By Forgiving we Share in the Freedom of God
Jesus reveals to us a God who is intensely keen on forgiving. And so when we forgive others, we live out in our own lives how God already relates to us. By forgiving others we come to share in God’s transcendent freedom that manifests itself in unrestrained mercy and unbounded love.
The response of Jesus to Peter’s question about how many times he is expected to forgive makes it clear that there is simply no limit to this, just as there is no limit to the number of times that God forgives us. And in the parable of the master and servants Jesus gives us a vivid picture of the sheer immensity of God’s mercy, and should encourage us to show mercy to others.
As Saint Thomas Aquinas states that where the servant goes wrong is his staggering ingratitude for the mercy shown to him. And this story is designed to make clear to us just how shameless this ingratitude is: the servant has only just been forgiven by the master, so it is not as if he has had time to forget. The servant was unwilling to forgive a debt amounting to a few weeks of income, which pales against the huge debt of many years of income forgiven him; his petty-minded hardness and cruelty against his fellow servant are opposite of the immediate mercy and kindness shown to him.
Nonetheless, the servant who refuses to forgive can sadly be likened to all of us at times as we can find it very hard to forgive. People struggle to forgive once, let alone forgive a second time or a third time. Sooner or later we come to the last straw, when enough is enough. We harbor grudges. We can easily nurse old wrongs. We feel that if we forgive we will loose face and appear weak. Sometimes we might even seek revenge.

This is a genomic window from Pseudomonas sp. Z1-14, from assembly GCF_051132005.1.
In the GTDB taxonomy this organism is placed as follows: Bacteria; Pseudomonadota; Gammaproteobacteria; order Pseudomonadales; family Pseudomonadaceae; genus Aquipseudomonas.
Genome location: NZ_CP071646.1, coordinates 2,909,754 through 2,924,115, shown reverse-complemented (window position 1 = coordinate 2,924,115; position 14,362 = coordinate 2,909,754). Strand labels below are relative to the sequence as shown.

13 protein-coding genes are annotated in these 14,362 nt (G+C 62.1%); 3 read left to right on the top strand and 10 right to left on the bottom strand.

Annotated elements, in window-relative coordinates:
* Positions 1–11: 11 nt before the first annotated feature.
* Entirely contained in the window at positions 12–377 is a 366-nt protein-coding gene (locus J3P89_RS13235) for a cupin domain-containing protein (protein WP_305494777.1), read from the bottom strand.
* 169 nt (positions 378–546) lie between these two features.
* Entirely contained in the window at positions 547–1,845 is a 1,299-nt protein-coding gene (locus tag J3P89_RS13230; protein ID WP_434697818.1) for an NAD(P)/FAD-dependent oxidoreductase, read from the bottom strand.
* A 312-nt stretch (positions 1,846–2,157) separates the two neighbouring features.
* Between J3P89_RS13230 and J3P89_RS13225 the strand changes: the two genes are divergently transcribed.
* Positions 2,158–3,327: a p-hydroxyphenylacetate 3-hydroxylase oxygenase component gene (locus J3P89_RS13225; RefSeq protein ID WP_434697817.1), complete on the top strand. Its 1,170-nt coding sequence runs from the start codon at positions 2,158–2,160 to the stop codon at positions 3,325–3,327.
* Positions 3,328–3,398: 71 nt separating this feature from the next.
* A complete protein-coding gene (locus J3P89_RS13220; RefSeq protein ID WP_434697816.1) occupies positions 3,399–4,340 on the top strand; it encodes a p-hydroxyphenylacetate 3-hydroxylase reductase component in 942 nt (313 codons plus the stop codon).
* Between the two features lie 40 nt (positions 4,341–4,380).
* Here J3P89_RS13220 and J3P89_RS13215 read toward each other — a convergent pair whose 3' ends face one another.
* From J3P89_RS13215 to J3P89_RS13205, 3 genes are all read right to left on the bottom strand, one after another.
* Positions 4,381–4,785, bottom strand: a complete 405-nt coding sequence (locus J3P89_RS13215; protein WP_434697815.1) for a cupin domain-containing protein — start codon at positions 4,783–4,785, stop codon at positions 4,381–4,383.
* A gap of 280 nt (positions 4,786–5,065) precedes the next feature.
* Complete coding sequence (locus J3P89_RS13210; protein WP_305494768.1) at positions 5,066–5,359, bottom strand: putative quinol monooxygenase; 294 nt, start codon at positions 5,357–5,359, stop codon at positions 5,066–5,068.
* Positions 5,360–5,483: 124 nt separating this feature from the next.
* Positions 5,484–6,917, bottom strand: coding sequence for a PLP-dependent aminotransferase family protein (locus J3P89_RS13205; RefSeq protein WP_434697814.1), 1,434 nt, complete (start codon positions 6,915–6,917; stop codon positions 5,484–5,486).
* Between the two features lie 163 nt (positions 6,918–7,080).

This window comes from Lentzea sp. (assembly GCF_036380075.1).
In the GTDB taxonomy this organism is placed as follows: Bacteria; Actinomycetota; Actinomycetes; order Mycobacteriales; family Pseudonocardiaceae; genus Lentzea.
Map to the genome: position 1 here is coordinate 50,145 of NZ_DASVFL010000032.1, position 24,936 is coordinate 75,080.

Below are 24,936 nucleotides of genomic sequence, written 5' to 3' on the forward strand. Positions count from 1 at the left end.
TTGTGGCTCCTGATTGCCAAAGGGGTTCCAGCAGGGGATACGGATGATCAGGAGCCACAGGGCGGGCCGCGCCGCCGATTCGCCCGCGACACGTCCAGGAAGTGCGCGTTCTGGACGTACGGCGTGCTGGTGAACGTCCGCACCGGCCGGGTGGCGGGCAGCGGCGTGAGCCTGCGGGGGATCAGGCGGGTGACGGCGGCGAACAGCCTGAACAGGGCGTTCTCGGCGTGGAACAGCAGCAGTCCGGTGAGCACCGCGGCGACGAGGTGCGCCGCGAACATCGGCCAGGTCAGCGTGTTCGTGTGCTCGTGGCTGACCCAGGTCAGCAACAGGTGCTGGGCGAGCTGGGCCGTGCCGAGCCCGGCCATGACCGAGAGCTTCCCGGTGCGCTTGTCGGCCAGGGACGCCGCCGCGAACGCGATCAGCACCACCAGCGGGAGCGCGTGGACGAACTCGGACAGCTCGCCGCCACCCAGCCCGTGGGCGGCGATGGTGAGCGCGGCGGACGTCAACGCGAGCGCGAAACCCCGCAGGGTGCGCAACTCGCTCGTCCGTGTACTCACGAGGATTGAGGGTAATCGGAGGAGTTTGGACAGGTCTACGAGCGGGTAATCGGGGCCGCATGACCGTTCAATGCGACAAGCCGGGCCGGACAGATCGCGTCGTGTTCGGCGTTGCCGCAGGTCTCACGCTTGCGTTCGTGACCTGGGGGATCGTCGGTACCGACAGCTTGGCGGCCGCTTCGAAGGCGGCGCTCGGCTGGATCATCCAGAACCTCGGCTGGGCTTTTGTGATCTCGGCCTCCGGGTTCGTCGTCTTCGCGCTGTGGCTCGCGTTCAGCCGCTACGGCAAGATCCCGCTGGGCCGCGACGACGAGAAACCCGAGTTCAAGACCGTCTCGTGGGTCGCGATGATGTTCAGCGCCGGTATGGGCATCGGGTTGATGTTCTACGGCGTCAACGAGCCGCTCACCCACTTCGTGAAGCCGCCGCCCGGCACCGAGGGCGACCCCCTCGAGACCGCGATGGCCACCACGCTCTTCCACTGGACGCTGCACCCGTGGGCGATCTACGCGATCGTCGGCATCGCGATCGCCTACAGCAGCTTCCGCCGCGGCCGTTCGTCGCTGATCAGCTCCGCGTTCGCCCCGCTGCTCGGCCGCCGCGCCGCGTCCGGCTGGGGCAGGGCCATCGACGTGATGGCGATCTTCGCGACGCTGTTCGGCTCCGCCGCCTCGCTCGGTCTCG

So, the parable that Jesus tells is meant to get us back on track. His words are meant to prevent us from behaving like the ungrateful servant. Fundamentally, Jesus is calling us to see the wider picture in the light of eternity; to reflect on the gratitude we should have in finding forgiveness and mercy and which should impel us to also show forgiveness and mercy to others. So, every time we realize that we have not forgiven or shown mercy to someone, we are brought face to face with a shortcoming in our faith in light of God’s mercy and love for us.
Jesus makes it clear to us that if we do not forgive our fellow human beings, we cannot really expect God to forgive us. The First Reading says it well: “Could anyone nourish anger against another and expect healing from the LORD? Could anyone refuse mercy to another,
and then seek pardon for his own sins?”
By not forgiving others we bind ourselves more fully to a way of living that is opposed to that of God. It is we who hand ourselves over the ‘jailors’ mentioned at the end of the parable in the Gospel. Forgiving others is our way of sharing in the transcendent mercy and love of God. Forgiving others is our way of sharing in way God Himself lives. It may go against the grain for us to forgive. We may struggle with it. But if we find ourselves able to forgive others, it will make us similar to God and it will set us free as God Himself is free.